Alexander Sedov (alek_morse) wrote,
Alexander Sedov
alek_morse

Английская пресса о советском кино в 1983 г.

В 1983 году английская газета «Гардиан» опубликовала серию очерков и репортажей, посвящённых текущему моменту в жизни Советского Союза. Каждая статья фокусировала внимание на какой-то одной общественной сфере: искусство, кино, телевидение и т.д. Было очевидно, что после кончины генерального секретаря ЦК КПСС Леонида Ильича Брежнева, 18 лет управлявшего крупнейшей в мире страной, грядут перемены. Но какие именно – никто в точности предсказать не мог. Серия обзоров в «Гардиан» как бы приподнимала завесу над современным состоянием советской державы. Сегодня, по прошествии почти сорока лет, особенно любопытно взглянуть на то, какие оценки и прогнозы давали западные обозреватели, глядя на СССР со стороны.
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Ранее я уже предлагал вашему вниманию из этой серии обзорный репортаж газеты «Гардиан», посвящённый советскому телевидению – его перевод можно прочесть здесь. Теперь очередь за советским кинематографом, каким он представлялся на текущий 1983 год?
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Также рекомендую тем, кто интересуется этой темой, большую обзорную статью о советском кино (в моём переводе), напечатанную годом ранее, в 1982 г., в американской газете «Нью-Йорк Таймс». И ещё – американский взгляд на советское ТВ в 1984 г.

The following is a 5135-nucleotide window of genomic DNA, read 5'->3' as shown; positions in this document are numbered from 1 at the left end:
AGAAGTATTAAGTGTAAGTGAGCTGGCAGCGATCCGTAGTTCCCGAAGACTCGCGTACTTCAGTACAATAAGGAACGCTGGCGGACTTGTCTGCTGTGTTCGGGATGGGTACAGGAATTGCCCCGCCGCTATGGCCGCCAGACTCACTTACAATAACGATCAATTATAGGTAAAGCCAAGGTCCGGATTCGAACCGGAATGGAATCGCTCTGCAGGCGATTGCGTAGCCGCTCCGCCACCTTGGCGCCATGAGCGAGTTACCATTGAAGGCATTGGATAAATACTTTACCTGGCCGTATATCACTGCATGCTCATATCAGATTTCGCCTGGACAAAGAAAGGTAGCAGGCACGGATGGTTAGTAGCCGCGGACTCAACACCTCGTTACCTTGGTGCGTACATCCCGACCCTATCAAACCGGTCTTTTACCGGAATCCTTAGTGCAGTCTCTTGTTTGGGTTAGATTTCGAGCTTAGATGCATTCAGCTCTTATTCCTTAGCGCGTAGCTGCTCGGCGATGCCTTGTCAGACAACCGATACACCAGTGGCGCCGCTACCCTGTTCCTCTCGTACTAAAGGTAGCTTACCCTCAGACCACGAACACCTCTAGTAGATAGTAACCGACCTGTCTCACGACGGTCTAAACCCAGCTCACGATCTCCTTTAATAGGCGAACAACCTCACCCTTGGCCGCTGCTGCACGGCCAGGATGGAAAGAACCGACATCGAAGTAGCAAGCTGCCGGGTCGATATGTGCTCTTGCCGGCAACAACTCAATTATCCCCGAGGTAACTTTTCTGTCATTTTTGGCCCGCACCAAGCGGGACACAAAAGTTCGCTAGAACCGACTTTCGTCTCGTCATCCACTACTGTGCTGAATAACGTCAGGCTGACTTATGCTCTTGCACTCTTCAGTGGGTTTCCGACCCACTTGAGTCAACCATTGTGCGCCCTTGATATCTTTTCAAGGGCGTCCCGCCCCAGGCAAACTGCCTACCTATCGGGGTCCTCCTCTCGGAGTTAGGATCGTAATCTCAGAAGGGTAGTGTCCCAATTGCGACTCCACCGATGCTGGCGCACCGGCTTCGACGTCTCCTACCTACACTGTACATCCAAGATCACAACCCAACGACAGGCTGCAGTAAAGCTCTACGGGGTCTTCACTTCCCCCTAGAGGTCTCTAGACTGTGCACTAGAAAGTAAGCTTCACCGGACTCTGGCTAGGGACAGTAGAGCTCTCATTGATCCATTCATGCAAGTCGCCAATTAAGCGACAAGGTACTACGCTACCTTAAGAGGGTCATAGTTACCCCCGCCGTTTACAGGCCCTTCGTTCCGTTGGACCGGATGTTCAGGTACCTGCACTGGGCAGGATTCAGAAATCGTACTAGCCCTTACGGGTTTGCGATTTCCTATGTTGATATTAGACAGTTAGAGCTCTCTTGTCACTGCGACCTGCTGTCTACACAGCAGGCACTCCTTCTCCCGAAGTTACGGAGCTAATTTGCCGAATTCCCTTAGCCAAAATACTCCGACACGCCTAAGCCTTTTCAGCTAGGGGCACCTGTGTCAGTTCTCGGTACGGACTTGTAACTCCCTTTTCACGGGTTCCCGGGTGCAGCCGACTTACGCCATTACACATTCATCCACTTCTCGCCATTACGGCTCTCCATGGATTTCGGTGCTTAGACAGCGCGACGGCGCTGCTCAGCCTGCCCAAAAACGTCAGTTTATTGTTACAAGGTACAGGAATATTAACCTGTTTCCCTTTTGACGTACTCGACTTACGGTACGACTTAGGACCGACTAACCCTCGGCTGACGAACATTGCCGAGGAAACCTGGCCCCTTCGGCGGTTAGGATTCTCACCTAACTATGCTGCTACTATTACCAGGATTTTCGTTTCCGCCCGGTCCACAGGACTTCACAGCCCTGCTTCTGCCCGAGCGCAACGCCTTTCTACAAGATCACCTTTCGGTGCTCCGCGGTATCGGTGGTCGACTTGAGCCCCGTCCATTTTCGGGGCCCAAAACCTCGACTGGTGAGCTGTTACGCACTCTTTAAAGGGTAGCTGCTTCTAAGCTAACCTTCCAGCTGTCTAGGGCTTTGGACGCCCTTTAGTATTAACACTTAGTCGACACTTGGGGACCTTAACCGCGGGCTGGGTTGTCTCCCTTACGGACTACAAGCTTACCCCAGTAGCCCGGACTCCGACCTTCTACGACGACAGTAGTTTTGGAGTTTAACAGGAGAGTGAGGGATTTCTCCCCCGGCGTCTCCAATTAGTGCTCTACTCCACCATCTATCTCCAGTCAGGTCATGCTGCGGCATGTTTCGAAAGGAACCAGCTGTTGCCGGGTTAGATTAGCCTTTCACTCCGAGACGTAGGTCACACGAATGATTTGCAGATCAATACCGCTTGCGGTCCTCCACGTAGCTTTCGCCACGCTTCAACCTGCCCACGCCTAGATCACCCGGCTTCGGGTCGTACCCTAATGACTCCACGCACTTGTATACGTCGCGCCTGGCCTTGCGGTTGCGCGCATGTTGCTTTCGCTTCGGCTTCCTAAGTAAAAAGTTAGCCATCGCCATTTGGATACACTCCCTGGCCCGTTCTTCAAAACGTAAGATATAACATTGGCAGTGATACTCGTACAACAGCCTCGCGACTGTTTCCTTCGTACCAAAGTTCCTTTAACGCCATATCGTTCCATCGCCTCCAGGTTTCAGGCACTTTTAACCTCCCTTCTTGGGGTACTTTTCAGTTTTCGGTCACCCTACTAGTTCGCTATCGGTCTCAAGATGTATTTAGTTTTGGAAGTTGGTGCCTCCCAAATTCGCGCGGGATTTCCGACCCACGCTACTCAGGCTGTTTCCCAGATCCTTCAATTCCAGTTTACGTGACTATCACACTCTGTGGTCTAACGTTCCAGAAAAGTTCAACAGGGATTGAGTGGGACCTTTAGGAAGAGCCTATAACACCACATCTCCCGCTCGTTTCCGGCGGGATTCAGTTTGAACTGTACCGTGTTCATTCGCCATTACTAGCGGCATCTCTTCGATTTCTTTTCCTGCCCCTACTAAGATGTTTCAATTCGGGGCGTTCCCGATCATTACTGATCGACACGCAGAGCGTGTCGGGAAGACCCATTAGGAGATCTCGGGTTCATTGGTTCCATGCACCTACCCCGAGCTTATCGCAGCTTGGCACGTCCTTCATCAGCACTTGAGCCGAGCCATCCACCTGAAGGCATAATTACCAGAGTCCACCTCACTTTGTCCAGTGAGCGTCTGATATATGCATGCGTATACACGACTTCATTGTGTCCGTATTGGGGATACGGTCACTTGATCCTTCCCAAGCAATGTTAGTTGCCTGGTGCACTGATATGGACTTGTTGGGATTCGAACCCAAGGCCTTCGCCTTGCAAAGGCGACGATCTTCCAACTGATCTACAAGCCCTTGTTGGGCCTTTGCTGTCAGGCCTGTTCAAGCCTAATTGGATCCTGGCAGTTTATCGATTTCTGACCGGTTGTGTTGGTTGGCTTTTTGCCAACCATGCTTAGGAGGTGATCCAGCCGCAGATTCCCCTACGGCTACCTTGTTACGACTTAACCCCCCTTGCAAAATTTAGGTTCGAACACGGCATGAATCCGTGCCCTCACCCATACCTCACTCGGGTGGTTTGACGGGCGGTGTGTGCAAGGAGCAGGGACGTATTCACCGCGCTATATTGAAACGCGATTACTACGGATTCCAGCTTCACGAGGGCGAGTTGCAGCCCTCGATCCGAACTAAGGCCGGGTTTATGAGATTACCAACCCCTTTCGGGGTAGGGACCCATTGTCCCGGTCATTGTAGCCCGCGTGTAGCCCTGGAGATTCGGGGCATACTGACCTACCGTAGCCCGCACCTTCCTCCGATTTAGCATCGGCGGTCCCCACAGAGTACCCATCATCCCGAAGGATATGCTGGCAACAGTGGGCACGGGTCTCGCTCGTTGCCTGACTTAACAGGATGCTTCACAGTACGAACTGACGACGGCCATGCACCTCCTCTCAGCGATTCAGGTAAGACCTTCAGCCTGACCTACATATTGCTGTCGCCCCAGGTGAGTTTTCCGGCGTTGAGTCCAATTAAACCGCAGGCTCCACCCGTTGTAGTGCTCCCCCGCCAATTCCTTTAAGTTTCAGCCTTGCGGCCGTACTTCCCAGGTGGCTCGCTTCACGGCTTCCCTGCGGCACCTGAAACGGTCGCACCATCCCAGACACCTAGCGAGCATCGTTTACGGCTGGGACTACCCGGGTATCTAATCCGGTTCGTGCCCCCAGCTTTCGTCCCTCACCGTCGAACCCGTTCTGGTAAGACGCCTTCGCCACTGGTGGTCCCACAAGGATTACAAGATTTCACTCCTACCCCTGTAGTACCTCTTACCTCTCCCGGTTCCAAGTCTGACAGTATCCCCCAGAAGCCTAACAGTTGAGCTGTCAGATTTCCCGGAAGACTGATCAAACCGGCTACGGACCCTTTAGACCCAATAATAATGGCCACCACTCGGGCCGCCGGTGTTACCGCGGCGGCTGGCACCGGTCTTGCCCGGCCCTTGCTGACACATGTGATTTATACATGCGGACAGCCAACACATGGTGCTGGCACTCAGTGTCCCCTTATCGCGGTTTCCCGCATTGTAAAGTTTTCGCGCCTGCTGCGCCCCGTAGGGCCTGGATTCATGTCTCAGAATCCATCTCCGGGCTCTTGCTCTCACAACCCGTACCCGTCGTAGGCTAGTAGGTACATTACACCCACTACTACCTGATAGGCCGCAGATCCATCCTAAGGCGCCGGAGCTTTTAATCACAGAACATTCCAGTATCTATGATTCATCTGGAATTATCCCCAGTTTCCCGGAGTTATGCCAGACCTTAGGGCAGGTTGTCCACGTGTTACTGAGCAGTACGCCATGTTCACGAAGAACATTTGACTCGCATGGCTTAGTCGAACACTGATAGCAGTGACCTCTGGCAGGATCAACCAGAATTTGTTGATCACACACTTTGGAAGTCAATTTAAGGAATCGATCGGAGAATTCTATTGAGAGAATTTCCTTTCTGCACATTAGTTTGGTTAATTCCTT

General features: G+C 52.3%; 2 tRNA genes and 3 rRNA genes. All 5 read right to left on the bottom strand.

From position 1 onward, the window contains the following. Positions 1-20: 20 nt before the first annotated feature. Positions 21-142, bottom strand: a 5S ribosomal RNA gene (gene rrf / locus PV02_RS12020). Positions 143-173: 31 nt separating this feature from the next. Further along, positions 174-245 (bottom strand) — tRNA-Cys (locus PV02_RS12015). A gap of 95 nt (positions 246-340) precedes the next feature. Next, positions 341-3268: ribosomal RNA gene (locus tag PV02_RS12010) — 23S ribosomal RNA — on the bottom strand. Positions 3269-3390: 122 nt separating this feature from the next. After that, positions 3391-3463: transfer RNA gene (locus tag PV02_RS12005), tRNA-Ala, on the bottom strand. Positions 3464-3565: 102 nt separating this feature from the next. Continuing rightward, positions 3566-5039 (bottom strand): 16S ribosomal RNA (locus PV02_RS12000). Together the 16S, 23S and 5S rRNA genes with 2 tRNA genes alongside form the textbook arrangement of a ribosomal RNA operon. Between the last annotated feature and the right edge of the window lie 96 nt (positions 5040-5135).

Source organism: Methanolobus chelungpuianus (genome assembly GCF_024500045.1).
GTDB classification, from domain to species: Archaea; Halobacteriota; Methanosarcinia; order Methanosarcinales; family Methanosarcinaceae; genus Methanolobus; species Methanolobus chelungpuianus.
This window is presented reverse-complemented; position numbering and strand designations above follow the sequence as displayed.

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1983_Вокзал_для_двоих
Окно в Россию
Британский журналист о советском кинематографе
автор – Ян Кристи (Ian Christie), специально для газеты The Guardian – 21 июля 1983 г.
перевод - А.С.
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…К кинематографу в Советском Союзе до сих пор относятся очень серьезно – в соответствии со знаменитой ленинской фразой, где говорится о «важнейшем из искусств». Важнейшее – потому что оно преодолевает национальные границы – не только международные, но и внутри обширного многонационального СССР, отражая неповторимый образ общества.
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Западным людям до сих пор трудно понять, как советское кино может быть чем-то иным, кроме памятника государству, которое является его единственным производителем, дистрибьютором, представителем и экспортёром. Спорные фильмы, которые, согласно современному эвфемизму, “арестованы", получают широкую огласку на Западе, однако, возможно, более существенным является то, что они вообще были созданы. Большинство из них в конечном итоге выходят и попадают на зарубежный кинорынок: «Пастораль», «Цвет граната» и «Агония», – все они теперь доступны. В то же время таким картинам, как «Трясина» Чухрая и «Тема» Панфилова (о которой сообщалось в The Guardian в 1981 г.), несомненно, ещё только предстоит выйти на экран.
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читать полностью на Яндекс-дзен
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английский текст статьи:

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1983_Гардиан_21_июля_Советское_кино
A window on Russia: Ian Christie on the current state of Soviet cinema
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Ian Christie – The Guardian – Jul 21, 1983
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THE MOSCOW Film Festival’s last-minute decision to drop Local Hero as the British entry, because David Puttnam had also produced Red Monarch, may have provoked more mirth here than did Puttnam and Gold’s misjudged Carry-on Stalin, But it also serves as a reminder that cinema in the Soviet Union is still taken very seriously as, in Lenin’s famous phrase: “the most important art.” Important because it crosses national boundaries – not only internationally, but within the sprawling multi-national USSR – and conveys a unique self-image of a society.